Dudley said the protests at the Border Patrol station in 2014 cast the residents of Murrieta in an unfair light, that many participants were from out of town. Still, he acknowledged the episode “made Murrieta look bad,” a setback for a bedroom community laboring to lure investment and improve its job base.
“From an economic development standpoint, we had questions for a while from people who said, ‘Is this what you’re about? And how are you looking at attracting foreign investments if that’s what the community is about?’ ”
Dudley said, “The interesting thing is this is the most colorblind community I’ve ever been in. … You just don’t hear about racial or ethnic issues here.”
One area in which California Republicans repeatedly disagree with Cruz and Trump – even in Murrieta – is on mass deportation. Sixty percent of Republicans in the state say there should be a way for the estimated 11 million undocumented immigrants living in the United States to remain here legally, according to a recent Public Policy Institute of California poll. The Republicans who express this opinion include many of those who hold otherwise hardline views.
In a Murrieta office decorated with a U.S. flag and a poster advising “Smith & Wesson spoken here,” Wayne Furlong, who sells real estate, said Mexican immigrants are some of “the hardest workers” he knows.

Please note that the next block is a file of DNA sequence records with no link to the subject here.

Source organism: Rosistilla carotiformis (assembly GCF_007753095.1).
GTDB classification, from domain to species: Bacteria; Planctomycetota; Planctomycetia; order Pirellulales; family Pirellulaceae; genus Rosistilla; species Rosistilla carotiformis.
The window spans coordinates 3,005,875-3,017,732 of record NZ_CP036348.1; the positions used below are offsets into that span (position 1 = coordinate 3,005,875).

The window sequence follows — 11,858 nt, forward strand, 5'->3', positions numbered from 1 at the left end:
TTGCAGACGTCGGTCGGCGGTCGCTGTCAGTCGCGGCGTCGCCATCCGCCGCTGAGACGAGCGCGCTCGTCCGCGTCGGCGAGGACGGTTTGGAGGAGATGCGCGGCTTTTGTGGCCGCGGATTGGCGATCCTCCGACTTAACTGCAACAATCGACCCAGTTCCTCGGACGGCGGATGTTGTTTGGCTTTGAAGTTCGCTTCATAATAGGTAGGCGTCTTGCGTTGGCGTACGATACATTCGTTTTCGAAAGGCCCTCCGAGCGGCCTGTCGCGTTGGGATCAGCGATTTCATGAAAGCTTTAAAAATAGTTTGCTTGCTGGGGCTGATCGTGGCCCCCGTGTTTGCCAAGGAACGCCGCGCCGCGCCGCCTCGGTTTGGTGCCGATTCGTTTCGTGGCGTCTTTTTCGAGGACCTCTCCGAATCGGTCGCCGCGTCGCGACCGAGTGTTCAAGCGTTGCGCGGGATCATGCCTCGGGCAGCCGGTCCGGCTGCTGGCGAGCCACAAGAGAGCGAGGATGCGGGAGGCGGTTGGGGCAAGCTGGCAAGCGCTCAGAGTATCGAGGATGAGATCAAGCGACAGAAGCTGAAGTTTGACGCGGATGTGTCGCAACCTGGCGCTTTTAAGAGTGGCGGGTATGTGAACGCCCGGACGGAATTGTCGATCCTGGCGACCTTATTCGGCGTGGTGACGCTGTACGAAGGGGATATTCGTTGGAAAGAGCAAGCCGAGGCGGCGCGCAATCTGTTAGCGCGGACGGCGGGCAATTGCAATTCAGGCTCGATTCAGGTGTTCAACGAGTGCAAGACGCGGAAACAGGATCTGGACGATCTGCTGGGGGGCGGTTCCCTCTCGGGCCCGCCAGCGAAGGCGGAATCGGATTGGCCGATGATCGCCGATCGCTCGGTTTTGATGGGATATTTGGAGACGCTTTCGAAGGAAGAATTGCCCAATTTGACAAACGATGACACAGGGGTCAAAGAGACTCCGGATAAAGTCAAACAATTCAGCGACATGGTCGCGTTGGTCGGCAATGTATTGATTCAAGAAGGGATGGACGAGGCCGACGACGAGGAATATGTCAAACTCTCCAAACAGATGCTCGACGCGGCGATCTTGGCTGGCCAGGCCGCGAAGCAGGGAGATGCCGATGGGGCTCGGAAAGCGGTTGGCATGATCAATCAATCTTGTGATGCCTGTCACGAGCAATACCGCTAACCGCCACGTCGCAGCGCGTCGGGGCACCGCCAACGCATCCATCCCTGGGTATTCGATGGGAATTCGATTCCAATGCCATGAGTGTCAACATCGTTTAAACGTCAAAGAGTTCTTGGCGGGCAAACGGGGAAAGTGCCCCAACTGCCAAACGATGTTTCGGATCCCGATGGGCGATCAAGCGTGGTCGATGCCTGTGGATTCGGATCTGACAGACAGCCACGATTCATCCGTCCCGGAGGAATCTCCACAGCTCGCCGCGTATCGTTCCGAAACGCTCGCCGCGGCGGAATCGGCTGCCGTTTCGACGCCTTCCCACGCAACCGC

He wants to militarize the border and build a wall of historic proportions: “Like the Great Wall of China.”
But Furlong, 58, said, “If you’re here and you’re honest and you’re working, let’s get you legal. Nobody wants this shadow society.”
Mike Madrid, a Republican consultant who specializes in Latino politics in California, said immigration retains “some lightning-rod issues” for Republicans in California, “but in terms of a pathway to citizenship, it’s not.”
“The Republican base is not there anymore,” he said. “That was 10, 15 years ago.”
More recently, then-Senate Republican leader Bob Huff and other Republican lawmakers urged Congress in 2013 to pass a comprehensive overhaul of the nation’s immigration laws. The California Chamber of Commerce has called for California’s congressional Republicans to support a guest-worker program and path to citizenship for people here illegally.
Still, concerns about border security persist within the Republican Party’s rank and file, especially among older Republicans and conservatives supporting Trump. For them, Madrid said, immigration is “still the No. 1 or No. 2 issue … and it will be until they die or move.”